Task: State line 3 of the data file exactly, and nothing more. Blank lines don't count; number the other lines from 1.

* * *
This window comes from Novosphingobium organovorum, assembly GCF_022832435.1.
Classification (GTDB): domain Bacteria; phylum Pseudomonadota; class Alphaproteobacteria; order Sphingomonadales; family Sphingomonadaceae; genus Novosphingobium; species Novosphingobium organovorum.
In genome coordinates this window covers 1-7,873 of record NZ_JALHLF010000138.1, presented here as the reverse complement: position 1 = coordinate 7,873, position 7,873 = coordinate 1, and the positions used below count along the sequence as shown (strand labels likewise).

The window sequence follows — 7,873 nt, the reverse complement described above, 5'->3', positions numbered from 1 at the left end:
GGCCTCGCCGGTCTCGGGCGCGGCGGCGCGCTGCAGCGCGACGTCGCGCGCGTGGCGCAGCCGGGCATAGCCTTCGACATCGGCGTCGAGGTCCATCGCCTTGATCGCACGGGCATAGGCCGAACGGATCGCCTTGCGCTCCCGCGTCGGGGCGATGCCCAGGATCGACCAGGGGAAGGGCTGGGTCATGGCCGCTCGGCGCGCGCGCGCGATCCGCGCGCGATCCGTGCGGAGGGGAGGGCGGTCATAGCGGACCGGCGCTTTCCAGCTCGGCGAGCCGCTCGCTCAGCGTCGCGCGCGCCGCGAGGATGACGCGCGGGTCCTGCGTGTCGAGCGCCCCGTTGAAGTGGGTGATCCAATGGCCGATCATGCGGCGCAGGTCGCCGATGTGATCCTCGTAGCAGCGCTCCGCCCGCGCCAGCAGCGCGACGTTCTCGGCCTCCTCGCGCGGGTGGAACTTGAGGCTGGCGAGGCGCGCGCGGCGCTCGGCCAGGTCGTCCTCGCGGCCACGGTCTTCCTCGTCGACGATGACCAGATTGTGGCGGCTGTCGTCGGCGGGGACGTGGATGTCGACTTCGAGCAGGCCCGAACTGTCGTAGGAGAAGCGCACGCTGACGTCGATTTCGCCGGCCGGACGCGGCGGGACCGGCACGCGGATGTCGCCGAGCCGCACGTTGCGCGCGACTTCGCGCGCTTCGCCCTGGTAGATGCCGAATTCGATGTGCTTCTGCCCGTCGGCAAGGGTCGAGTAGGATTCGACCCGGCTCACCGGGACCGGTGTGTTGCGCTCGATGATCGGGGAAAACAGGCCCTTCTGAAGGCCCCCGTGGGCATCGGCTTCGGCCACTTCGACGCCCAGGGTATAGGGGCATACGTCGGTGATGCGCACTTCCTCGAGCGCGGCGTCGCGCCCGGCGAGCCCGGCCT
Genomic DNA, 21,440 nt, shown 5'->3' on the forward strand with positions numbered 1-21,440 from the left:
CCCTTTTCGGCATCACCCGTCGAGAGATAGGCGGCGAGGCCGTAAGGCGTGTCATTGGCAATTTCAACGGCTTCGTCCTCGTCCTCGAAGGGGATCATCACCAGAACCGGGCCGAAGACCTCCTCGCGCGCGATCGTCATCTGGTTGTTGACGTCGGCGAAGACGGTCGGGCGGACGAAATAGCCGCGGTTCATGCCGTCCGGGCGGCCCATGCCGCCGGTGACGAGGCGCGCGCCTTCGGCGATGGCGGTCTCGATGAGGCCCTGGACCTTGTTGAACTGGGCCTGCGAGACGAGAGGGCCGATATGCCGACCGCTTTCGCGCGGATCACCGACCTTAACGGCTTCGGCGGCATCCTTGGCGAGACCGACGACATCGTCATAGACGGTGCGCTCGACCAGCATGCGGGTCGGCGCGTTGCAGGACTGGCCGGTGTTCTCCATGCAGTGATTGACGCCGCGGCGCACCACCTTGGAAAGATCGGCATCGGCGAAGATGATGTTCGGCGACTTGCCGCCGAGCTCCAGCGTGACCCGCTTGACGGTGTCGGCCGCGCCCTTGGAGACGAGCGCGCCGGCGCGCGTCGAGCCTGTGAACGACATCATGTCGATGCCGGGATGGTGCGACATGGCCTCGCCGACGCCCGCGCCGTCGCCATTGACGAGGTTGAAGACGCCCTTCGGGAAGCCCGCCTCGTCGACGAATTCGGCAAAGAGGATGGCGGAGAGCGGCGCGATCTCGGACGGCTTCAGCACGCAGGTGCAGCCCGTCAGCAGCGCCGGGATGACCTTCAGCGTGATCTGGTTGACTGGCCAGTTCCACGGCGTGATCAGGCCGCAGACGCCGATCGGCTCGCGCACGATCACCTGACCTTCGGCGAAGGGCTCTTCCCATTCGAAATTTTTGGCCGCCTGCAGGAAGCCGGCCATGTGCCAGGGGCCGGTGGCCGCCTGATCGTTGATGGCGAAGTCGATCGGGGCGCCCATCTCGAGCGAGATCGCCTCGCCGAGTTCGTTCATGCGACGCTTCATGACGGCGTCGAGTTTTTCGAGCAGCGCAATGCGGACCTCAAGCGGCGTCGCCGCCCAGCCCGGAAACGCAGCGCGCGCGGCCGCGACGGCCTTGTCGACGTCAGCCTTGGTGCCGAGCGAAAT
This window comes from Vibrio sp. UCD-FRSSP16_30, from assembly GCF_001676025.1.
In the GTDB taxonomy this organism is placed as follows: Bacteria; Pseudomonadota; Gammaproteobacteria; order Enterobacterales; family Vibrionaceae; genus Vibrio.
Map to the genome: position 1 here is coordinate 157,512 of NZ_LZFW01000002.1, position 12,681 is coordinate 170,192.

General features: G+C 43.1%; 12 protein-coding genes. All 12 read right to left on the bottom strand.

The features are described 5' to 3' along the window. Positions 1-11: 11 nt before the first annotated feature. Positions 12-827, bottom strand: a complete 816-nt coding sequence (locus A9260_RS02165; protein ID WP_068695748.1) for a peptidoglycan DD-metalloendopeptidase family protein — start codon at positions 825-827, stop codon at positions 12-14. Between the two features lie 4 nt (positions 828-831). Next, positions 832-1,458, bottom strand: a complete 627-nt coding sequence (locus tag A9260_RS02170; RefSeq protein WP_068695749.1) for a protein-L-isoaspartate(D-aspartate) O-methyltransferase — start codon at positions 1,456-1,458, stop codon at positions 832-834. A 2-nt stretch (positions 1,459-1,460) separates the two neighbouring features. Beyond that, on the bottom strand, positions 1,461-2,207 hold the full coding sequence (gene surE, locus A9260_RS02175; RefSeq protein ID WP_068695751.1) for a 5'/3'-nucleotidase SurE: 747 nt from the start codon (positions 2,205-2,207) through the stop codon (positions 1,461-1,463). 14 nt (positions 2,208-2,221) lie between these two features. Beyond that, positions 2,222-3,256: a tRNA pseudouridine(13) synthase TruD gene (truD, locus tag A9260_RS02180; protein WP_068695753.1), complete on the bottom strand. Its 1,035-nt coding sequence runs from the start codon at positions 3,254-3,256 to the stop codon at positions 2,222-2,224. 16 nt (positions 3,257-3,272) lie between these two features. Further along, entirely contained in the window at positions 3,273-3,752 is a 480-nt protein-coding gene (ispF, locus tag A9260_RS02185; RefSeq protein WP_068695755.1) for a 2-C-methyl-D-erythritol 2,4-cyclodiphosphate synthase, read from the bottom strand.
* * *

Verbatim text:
In genome coordinates this window covers 1-7,873 of record NZ_JALHLF010000138.1, presented here as the reverse complement: position 1 = coordinate 7,873, position 7,873 = coordinate 1, and the positions used below count along the sequence as shown (strand labels likewise).